Details are in the caption following the image
The proportion of plots where seedlings emerged each year, separated by emergence timing (early or late) and removal treatment (control or clipped), for (A) Amsinckia intermedia, (B) Phacelia distans, and (C) Clarkia purpurea.
Table 2. Results of GLM analyses testing effects of year, census timing (early or late), and exotic grass clipping on abundance of seedlings in plots where at least some individuals emerged
Factor Estimate SE t P
Amsinckia intermedia
(Intercept) 2.15 0.06 34.59 <0.0001
2010 −0.09 0.07 −1.33 0.183
2011 −0.58 0.07 −7.94 <0.0001
Timing (late) −0.17 0.08 −2.05 0.042
Clipping (clipped) −0.01 0.05 −0.26 0.792
2010 by timing (late) −0.71 0.13 −5.55 <0.0001
2011 by timing (late) 0.19 0.10 1.85 0.066
Phacelia distans
(Intercept) 2.21 0.08 28.46 <0.0001
2010 −0.23 0.09 −2.70 0.008
2011 −0.58 0.09 −6.77 <0.0001
Timing (late) −0.36 0.12 −2.92 0.004
Clipping (clipped) −0.09 0.05 −1.80 0.073
2010 by timing (late) −0.32 0.16 −2.04 0.042
2011 by timing (late) 0.31 0.13 2.30 0.022


  • SE, standard error. Values in boldface indicate statistical significance at a <0.05 level. The levels of factors to which estimates apply are given in parentheses.
Details are in the caption following the image
Relative seedling abundance in plots where emergence was observed, separated by timing (early or late) and removal treatment (control or clipped) for (A) Amsinckia intermedia and (B) Phacelia distans. Columns represent back-transformed values of the mean log abundance category, and error bars plus or minus one standard error. Abundance categories were assigned as (by number seedlings/plot): 0 = 0; 1 = 1; 2 = 2–5; 3 = 6–25; 4 = 26–100; 5 = 101–200; 6 = 201–500; 7 = >500.

Phacelia distans showed an even stronger tendency to germinate early more than late. In 2010, plots were more likely to contain P. distans seedlings early (ΔAIC = 49.9), and 2009 showed a similar but much weaker pattern (ΔAIC = 1.16, Fig. 2). Only in 2011 were there no differences in emergence probability (ΔAIC = −0.78). Across all years, P. distans seedlings were more abundant in early counts, although with some year by timing interactions (Table 2, Fig. 3). Responses to exotic grass reduction were neither strong nor consistent. In 2010, the probability of P. distans emergence was higher in clipped plots than in controls (ΔAIC = 5.1). Nevertheless, seedling abundance across all years combined was marginally lower in clipped plots, irrespective of emergence time (Table 2).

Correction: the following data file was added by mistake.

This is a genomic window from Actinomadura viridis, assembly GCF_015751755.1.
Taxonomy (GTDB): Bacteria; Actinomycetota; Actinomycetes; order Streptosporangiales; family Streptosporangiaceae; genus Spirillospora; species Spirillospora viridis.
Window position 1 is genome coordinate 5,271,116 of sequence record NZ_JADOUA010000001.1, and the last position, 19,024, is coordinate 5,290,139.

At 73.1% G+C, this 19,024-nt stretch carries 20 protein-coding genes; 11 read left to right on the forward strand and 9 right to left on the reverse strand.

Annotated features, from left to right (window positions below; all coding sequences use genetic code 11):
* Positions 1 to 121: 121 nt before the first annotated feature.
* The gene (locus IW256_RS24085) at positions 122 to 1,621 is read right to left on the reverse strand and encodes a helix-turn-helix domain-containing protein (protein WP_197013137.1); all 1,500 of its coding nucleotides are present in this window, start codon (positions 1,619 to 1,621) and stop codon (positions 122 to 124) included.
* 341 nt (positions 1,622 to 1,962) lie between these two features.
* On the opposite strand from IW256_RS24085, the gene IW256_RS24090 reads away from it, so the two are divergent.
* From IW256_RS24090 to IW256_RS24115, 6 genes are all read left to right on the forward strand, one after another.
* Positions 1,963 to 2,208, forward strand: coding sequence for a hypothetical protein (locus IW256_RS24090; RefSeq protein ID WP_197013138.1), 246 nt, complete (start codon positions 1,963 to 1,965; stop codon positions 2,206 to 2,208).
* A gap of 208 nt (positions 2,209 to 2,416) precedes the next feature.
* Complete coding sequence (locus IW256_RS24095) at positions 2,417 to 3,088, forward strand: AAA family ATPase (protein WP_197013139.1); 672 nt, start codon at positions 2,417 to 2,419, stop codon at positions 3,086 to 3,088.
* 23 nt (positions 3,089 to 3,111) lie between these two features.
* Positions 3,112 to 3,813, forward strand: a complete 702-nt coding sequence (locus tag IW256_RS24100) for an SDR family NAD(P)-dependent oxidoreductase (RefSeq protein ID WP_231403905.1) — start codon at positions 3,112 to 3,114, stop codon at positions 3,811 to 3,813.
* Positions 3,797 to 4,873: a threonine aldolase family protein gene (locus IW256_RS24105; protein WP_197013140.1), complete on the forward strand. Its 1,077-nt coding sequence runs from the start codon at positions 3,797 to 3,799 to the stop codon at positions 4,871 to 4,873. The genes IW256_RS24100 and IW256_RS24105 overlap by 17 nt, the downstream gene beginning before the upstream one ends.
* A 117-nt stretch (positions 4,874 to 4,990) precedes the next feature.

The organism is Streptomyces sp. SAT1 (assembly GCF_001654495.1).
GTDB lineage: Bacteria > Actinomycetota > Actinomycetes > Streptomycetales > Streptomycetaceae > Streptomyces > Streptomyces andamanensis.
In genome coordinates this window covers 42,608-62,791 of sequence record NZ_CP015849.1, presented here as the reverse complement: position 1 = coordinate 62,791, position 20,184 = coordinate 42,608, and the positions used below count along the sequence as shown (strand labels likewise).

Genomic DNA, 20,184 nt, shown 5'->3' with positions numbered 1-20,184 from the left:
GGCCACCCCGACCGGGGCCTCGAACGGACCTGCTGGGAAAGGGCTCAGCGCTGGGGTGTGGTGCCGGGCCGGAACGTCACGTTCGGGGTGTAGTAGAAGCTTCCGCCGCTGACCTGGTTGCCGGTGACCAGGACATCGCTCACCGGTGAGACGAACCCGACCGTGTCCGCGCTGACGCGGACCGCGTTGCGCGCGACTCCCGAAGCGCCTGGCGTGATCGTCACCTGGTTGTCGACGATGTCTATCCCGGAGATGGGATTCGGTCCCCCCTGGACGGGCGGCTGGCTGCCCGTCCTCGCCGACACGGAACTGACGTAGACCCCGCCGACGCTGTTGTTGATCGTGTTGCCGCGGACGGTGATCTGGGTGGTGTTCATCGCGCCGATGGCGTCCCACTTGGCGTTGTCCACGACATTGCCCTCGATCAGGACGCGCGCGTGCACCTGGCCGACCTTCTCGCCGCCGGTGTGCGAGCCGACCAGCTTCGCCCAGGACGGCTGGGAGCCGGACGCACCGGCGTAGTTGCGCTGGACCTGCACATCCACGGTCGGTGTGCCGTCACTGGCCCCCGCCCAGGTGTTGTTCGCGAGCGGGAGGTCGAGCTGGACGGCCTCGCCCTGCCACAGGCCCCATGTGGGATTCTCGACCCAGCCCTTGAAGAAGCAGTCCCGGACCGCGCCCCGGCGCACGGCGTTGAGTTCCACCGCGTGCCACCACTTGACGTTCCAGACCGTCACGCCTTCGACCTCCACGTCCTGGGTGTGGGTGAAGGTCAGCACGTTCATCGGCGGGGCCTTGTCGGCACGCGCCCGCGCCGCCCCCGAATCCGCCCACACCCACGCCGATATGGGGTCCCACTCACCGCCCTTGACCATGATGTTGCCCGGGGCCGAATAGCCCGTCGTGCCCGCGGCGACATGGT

Alone of the three native focal species, Cpurpurea germinated almost exclusively later in the fall (Fig. 2). For 2010–2011 combined, C. purpurea were observed in just 2% of plots for early censuses compared to 25% for late ones (ΔAIC = 20.33). Clipping had no effect on Cpurpurea emergence (ΔAIC = −1.99). Clarkia purpurea did not germinate in enough plots to permit analyses of seedling abundance (= 13 across all years).

Early survival

Early germination entailed a large initial mortality cost in some years. For A. intermedia, early survival of the first germination cohort between October and December ranged from 40% in 2009 to only 8% in 2010 (Fig. 4, leftmost set of bars). Survivorship in P. distans followed a similar pattern, with very high mortality in 2010 (Fig. 4). We found no significant effect of clipping or year by clipping interactions on early survival of A. intermedia (Appendix S2: Fig. S2; ΔAIC = −1.52). In contrast, grass clipping significantly reduced survival of early-germinating P. distans, from 17% to 2.3% (Appendix S2: Fig. S2; ΔAIC = 28.94).

Details are in the caption following the image
Early, spring, and net survival for Amsinckia intermedia (A–C) and Phacelia distans (D–F) in each year (row), separated by emergence timing (early or late) and removal treatment (control or clipped). Early survival (leftmost bars in each panel) represents the proportion of early germinators that survived until late germinators emerged. Spring survival (middle bars) shows the proportion of seedlings present at the time of late emergence that survived until flowering. Net survival (rightmost bars) represents the cumulative survival from emergence to flowering, estimated over 10,000 bootstrap replicates with error bars showing 95% confidence bounds.

Spring survival

Effects of emergence timing on A. intermedia spring survival depended on the exotic grass treatment (Fig. 4, middle set of bars; ΔAIC = 2.1). Early germinators survived from December to flowering at double the rate of late germinators in control plots (Appendix S2: Fig. S3; FET, = 0.0004; early: 36.9.9%, late: 18.3%). Yet this spring survival advantage for early germinators was absent in clipped plots (FET, = 0.57; early: 37.8%, late: 33.4%). In December 2009, early germinators likewise survived better than late ones (ΔAIC = 5.89, early = 97.8%, late = 83.3%). However, survival of early and late germinators did not differ with exotic grass clipping for this specific window of time (ΔAIC = −0.02).